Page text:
A Cholecystectomy, gallbladder removal surgery, is a standard solution for those who have gallstones or complications from pain and inflammation. While it’s a minimally invasive procedure, it is considered safe, and most people do not experience difficulties in their recovery.
Often, sleep disturbances arise from the slight side effects after the operation, rather than issues arising from the now missing organ. It can take from 4-6 weeks to fully recover from open surgery or up to three weeks for laparoscopic surgery, but thankfully you don’t need to wait that long to get some rest.
Tips to Help You Sleep After Gallbladder Surgery
Like most surgeries, your whole body will likely be delicate or sensitive for a few days, up to a few weeks. You should be able to get back to your daily activities slowly, but as time goes on, you want to ensure that you are getting adequate sleep to help with the pain and speed up the healing process. Here are a few ways to get through the night.
- Prop yourself up with pillows – Leaning back and sitting up may be challenging and painful for the first few nights. When laying down to go to bed, it may feel more comfortable to sleep with a few pillows propped behind you. Being propped up will also make it easier to get in and out of bed. If you are a stomach sleeper, purchasing a wedge pillow will encourage you to remain on your back while you sleep for as long as you need, which will prevent you from rolling onto your stomach and causing more pain.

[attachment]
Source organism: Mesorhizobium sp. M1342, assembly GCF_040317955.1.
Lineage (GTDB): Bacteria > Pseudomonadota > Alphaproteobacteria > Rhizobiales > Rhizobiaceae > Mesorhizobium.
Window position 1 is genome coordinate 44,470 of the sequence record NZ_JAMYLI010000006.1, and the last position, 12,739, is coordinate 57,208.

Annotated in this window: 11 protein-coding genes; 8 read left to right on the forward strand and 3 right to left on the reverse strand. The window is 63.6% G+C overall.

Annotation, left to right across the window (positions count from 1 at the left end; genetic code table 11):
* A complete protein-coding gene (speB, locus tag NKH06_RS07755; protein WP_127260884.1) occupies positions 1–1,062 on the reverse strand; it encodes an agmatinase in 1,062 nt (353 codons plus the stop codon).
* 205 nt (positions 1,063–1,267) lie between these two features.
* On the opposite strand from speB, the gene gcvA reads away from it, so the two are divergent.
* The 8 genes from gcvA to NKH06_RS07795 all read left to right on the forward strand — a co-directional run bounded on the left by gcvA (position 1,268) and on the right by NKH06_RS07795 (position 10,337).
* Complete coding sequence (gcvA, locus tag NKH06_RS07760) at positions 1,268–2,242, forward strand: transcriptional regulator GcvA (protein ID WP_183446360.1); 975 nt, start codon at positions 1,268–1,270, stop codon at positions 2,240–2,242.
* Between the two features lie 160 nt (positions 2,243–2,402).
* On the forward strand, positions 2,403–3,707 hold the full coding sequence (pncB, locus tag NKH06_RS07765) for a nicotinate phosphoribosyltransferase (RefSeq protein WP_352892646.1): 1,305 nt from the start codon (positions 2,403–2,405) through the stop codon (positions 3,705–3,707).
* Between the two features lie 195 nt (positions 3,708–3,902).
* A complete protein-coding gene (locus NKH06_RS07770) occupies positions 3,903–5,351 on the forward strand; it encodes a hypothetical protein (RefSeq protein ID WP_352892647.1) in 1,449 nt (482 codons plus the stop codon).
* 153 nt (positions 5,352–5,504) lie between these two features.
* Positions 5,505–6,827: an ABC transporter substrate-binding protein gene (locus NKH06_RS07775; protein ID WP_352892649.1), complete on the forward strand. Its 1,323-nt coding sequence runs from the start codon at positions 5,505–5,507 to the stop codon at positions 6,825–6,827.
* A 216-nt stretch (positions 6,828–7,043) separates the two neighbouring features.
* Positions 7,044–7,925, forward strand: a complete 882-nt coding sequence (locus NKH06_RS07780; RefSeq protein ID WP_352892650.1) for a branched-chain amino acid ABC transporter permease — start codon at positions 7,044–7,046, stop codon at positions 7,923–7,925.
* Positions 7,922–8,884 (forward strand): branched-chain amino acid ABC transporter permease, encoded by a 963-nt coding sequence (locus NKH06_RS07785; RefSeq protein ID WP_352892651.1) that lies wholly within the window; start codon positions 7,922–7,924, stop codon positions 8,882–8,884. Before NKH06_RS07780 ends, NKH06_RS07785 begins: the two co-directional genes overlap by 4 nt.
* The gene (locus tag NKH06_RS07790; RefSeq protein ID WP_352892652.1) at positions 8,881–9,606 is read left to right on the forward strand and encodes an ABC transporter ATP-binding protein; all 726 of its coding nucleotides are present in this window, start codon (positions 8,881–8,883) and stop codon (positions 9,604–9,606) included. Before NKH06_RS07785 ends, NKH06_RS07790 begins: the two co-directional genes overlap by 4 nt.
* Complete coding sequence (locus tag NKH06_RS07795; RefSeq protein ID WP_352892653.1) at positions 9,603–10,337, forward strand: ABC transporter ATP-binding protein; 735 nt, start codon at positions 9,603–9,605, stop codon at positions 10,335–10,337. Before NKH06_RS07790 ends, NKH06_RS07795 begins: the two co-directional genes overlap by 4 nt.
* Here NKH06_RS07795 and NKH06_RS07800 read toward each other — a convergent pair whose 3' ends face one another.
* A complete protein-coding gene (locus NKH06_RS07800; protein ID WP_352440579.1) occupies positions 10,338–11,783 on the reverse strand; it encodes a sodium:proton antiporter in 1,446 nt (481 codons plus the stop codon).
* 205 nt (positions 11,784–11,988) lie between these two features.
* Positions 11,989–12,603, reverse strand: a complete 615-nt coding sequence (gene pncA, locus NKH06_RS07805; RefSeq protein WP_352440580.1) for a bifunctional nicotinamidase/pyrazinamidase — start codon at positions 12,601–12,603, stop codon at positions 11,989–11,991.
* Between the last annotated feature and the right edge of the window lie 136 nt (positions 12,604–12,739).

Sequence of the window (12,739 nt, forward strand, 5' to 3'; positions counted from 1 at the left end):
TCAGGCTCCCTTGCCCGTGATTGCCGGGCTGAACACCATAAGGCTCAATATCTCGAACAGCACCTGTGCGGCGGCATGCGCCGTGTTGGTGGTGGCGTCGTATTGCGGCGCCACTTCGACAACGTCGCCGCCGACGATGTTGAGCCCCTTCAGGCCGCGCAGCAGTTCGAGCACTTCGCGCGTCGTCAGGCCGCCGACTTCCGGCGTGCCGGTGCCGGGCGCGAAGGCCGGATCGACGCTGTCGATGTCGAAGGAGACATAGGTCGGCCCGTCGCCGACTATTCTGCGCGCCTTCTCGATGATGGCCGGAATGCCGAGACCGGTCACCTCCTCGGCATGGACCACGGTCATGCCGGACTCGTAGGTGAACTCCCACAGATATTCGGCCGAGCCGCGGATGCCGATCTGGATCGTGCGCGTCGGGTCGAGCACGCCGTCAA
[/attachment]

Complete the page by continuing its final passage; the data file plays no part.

- Ease your pain – Some people find that they feel pain for up to a few weeks after the surgery. Ensure that you maintain your post-op pain management plan given to by your surgeon. Taking your medication as prescribed will help to avoid waking in the middle of the night. If you find that you have excessive pain in your shoulder from the positioning during the surgery, topical heat rubs, such as Icy Hot, can help to minimize the pain.
- Reduce the swelling – Directly after surgery, there will likely be swelling in your stomach. Before bed, use an ice pack for about 20 minutes to help minimize and ease the swelling around the incisions.
- Help your nausea – It’s perfectly normal to feel nauseous after an operation. If you are prone to nausea, be sure to request a prescription to help settle your stomach. You should also eat foods that won’t upset or disrupt your digestion.
- Regulate your bowel movements – Frequent midnight trips to the bathroom after an operation can impede on your sleep quality. Avoid foods that may cause diarrhea and take a fiber supplement for constipation. If irregular bowel movements last for more than two weeks, speak to your doctor for other options.
Remember that with any invasive procedure, especially one in your stomach, the body’s natural reactions may prevent you from achieving the sleep you need. Be sure to stay on top of your medication and consult with your surgeon if any severe side effects appear.